Feb. 21 (Bloomberg) -- The Group of 20 will take “concrete actions” to bolster growth while backing the normalization of monetary policy in advanced economies, according to a draft communique seen by Bloomberg News.
“We commit to developing new measures to significantly raise global growth, while maintaining fiscal sustainability,” the draft for this weekend’s meeting of G-20 finance ministers and central bankers in Sydney says. “We recognize accommodative monetary policy settings in advanced economies will need to normalize in due course, in line with stronger growth.”
G-20 host Australia is pushing for a growth target, an idea that’s met with support from the International Monetary Fund and U.K. and skepticism from Germany. The draft cites analysis that ambitious policies could raise collective gross domestic product by “at least 2 percent” above the trajectory implied by current settings over five years. An official from a G-20 government told reporters that the final statement may tone down the reference to growth rates.
“While a noble goal, realistically to achieve that sort of sustainable expansion will require a lot of things to go right,” said Martin Whetton, an interest-rate strategist at Nomura Holdings Inc. in Sydney. “Emerging markets will be disappointed that policy stimulus withdrawal is going ahead and they will continue to see volatility as the favorable conditions that drove investment in their economies wane.”
Emerging markets including India have complained that the Federal Reserve hasn’t paid enough attention to the international fallout from its decision to taper bond buying. Emerging-market stocks and currencies have fallen since the pullback was announced in December as investors turned more risk averse and punished economies with flaws such as large current-account deficits or political discord.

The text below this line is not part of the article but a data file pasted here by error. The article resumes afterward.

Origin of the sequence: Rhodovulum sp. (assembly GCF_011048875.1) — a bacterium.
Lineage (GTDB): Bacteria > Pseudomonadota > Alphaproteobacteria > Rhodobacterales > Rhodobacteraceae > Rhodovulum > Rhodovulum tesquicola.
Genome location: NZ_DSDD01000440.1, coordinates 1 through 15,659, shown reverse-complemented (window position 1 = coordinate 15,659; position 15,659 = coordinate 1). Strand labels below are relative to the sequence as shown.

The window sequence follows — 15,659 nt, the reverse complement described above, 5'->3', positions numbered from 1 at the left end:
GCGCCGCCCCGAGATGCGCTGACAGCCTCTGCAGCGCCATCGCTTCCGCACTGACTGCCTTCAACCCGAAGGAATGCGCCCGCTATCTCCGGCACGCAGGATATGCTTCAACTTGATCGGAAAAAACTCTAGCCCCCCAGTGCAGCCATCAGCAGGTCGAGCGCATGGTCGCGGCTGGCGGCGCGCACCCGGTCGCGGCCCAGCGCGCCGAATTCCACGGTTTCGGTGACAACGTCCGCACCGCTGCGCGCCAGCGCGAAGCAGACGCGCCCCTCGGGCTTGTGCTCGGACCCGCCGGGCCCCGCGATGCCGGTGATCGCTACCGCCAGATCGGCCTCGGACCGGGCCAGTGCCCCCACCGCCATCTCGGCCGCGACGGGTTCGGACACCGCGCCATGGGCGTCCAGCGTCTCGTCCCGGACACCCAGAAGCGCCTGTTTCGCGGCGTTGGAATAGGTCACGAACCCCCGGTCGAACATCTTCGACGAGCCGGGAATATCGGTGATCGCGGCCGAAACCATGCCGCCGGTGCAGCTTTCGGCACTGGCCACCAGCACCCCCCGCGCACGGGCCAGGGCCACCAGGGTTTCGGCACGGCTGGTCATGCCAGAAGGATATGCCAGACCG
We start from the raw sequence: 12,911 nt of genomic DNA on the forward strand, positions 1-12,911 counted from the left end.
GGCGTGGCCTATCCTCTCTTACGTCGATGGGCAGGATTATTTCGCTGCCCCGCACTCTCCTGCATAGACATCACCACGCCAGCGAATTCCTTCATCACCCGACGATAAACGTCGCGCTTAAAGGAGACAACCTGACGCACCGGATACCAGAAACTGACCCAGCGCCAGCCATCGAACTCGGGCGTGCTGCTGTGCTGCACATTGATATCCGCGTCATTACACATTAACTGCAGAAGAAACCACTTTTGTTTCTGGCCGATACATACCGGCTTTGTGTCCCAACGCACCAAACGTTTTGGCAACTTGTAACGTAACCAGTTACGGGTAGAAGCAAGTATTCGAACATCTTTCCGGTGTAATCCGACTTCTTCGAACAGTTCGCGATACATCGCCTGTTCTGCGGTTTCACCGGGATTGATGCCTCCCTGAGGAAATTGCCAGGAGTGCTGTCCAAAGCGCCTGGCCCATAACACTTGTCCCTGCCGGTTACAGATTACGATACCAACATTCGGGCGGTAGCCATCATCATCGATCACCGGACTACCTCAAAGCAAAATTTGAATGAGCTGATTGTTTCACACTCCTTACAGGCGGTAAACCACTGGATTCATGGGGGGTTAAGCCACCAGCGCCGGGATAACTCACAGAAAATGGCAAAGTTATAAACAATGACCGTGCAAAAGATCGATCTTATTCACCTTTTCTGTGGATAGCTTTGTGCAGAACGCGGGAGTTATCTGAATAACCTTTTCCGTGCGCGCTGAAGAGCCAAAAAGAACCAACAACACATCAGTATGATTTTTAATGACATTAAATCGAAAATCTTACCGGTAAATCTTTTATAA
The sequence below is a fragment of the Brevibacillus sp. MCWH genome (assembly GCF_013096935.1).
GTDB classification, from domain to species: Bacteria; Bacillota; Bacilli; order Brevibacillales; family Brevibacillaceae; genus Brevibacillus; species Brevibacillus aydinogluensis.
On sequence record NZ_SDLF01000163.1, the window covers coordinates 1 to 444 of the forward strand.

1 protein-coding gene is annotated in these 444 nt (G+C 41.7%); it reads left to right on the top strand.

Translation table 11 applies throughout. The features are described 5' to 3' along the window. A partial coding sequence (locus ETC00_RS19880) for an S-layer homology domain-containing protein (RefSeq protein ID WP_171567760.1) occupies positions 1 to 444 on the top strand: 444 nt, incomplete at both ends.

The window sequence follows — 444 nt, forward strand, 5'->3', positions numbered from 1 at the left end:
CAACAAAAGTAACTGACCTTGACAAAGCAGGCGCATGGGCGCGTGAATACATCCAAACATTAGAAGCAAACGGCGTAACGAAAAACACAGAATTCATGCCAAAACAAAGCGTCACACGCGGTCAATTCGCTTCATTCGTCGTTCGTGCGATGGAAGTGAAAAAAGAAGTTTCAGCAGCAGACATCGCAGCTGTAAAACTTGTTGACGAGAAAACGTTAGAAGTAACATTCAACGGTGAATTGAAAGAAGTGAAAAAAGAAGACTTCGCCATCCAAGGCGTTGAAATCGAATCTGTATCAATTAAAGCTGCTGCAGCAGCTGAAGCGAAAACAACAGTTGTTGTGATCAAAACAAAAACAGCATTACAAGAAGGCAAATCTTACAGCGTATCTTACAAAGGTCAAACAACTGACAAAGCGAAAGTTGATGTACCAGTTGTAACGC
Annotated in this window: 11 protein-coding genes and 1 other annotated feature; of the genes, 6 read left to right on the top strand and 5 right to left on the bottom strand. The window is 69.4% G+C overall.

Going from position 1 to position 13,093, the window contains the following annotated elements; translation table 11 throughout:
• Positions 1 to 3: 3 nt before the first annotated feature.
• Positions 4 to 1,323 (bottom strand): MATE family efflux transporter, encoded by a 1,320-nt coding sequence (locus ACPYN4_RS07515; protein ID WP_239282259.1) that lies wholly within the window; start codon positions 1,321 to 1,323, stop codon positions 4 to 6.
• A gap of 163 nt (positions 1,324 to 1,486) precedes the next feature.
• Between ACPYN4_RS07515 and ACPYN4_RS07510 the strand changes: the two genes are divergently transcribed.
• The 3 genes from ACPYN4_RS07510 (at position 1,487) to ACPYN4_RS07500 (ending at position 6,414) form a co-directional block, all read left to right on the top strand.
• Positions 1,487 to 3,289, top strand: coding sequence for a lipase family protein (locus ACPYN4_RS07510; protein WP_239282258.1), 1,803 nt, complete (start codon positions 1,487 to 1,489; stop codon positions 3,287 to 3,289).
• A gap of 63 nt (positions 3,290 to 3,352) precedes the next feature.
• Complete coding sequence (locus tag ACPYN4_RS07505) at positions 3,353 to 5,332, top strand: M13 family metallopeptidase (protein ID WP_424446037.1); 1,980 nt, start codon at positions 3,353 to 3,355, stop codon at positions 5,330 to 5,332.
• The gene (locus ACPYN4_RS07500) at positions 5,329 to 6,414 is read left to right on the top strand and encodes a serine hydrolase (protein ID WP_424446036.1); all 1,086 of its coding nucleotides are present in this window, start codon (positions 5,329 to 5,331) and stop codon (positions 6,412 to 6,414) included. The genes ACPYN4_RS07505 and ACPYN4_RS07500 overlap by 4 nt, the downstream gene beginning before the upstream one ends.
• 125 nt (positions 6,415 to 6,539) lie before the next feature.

“Emerging markets need to take steps of their own to have their fiscal house in order, have their structural reforms in place,” U.S. Treasury Secretary Jacob J. Lew said in Sydney today. “We’re seeing substantial differentiation in the market place between economies that have made those decisions and economies that haven’t.”
The communique, which could still be changed before its official release due on Feb. 23, says market volatility can hurt growth. It reiterates a pledge by the group’s leaders in September that G-20 central banks will carefully calibrate and clearly communicate monetary policy settings.
At the same time, it says the primary response of G-20 nations to that volatility is to strengthen and refine domestic policy settings. That message was stressed by the U.K., Japan and South Korea today.
“It is important that emerging nations make efforts themselves to fix” issues like high inflation and current-account deficits, Japanese Finance Minister Taro Aso said at a press conference in Tokyo. U.K. Chancellor of the Exchequer George Osborne said in Sydney “we should all make sure we put our own houses in order” and that some countries are using the Fed’s tapering as an “excuse” for their own problems.
The Fed should seek consensus among central banks on “what is the optimum level of withdrawal that the world economy can manage,” India’s Economic Affairs Secretary Arvind Mayaram told reporters in Sydney. The nation’s central bank Governor Raghuram Rajan last month warned of a breakdown in global coordination due to the tapering.
China’s central bank Governor Zhou Xiaochuan told Bloomberg News there is “no big problem” for his country’s economy in maintaining steady and healthy growth. “Uncertainty is always present and there’s nothing big to worry about,” he said.
The G-20 draft welcomes recent signs of improvement in the global economy and says “some key tail risks have diminished.”
Even so, “the global economy remains far from achieving strong, sustained, and balanced growth,” the draft says. “Recent volatility in financial markets and remaining vulnerabilities within some economies highlights that important risks remain to be managed.”
G-20 nations will take concrete actions to unlock private investment, lift employment and enhance trade, the draft says.
Turning to the IMF, the draft says G-20 nations “deeply regret that the IMF quota and governance reforms agreed to in 2010 have not yet become effective.”
U.S. lawmakers in January left out of a spending bill the request by the Obama administration to increase the IMF’s resources, leaving the U.S. unable to deliver on its commitment. Reforms agreed to in 2010 would boost the fund’s lending capacity and give emerging markets such as China more clout at the institution.
“Our highest priority remains ratifying the 2010 reforms,” the draft says. “We urge the U.S. to do so before our next meeting in April.”
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